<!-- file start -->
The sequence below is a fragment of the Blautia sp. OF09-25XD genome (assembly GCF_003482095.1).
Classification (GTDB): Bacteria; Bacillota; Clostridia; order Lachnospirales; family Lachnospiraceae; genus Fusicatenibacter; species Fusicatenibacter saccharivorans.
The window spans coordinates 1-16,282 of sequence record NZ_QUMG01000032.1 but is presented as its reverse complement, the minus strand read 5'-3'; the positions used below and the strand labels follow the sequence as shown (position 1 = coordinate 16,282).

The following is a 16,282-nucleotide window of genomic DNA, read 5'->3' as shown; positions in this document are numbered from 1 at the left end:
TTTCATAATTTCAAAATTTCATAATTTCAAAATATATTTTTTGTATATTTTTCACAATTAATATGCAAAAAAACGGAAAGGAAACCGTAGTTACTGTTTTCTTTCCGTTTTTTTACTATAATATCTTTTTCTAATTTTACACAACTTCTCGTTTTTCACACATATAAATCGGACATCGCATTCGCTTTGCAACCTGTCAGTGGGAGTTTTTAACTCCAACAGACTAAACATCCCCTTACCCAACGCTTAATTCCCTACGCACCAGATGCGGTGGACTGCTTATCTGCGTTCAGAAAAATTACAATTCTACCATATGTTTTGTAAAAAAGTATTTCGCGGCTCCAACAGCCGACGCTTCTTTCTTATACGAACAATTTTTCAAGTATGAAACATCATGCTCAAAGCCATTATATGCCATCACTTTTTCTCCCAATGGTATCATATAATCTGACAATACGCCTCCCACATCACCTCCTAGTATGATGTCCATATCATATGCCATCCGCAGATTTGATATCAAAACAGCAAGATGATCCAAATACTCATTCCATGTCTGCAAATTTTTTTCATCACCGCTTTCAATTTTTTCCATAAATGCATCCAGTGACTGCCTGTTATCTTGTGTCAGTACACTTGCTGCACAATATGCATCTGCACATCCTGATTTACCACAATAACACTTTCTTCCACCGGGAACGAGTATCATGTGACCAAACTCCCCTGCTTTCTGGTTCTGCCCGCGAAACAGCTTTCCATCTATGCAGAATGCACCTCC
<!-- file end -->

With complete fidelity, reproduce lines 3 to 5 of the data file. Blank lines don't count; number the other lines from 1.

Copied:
The window spans coordinates 1-16,282 of sequence record NZ_QUMG01000032.1 but is presented as its reverse complement, the minus strand read 5'-3'; the positions used below and the strand labels follow the sequence as shown (position 1 = coordinate 16,282).

The following is a 16,282-nucleotide window of genomic DNA, read 5'->3' as shown; positions in this document are numbered from 1 at the left end:
TTTCATAATTTCAAAATTTCATAATTTCAAAATATATTTTTTGTATATTTTTCACAATTAATATGCAAAAAAACGGAAAGGAAACCGTAGTTACTGTTTTCTTTCCGTTTTTTTACTATAATATCTTTTTCTAATTTTACACAACTTCTCGTTTTTCACACATATAAATCGGACATCGCATTCGCTTTGCAACCTGTCAGTGGGAGTTTTTAACTCCAACAGACTAAACATCCCCTTACCCAACGCTTAATTCCCTACGCACCAGATGCGGTGGACTGCTTATCTGCGTTCAGAAAAATTACAATTCTACCATATGTTTTGTAAAAAAGTATTTCGCGGCTCCAACAGCCGACGCTTCTTTCTTATACGAACAATTTTTCAAGTATGAAACATCATGCTCAAAGCCATTATATGCCATCACTTTTTCTCCCAATGGTATCATATAATCTGACAATACGCCTCCCACATCACCTCCTAGTATGATGTCCATATCATATGCCATCCGCAGATTTGATATCAAAACAGCAAGATGATCCAAATACTCATTCCATGTCTGCAAATTTTTTTCATCACCGCTTTCAATTTTTTCCATAAATGCATCCAGTGACTGCCTGTTATCTTGTGTCAGTACACTTGCTGCACAATATGCATCTGCACATCCTGATTTACCACAATAACACTTTCTTCCACCGGGAACGAGTATCATGTGACCAAACTCCCCTGCTTTCTGGTTCTGCCCGCGAAACAGCTTTCCATCTATGCAGAATGCACCTCC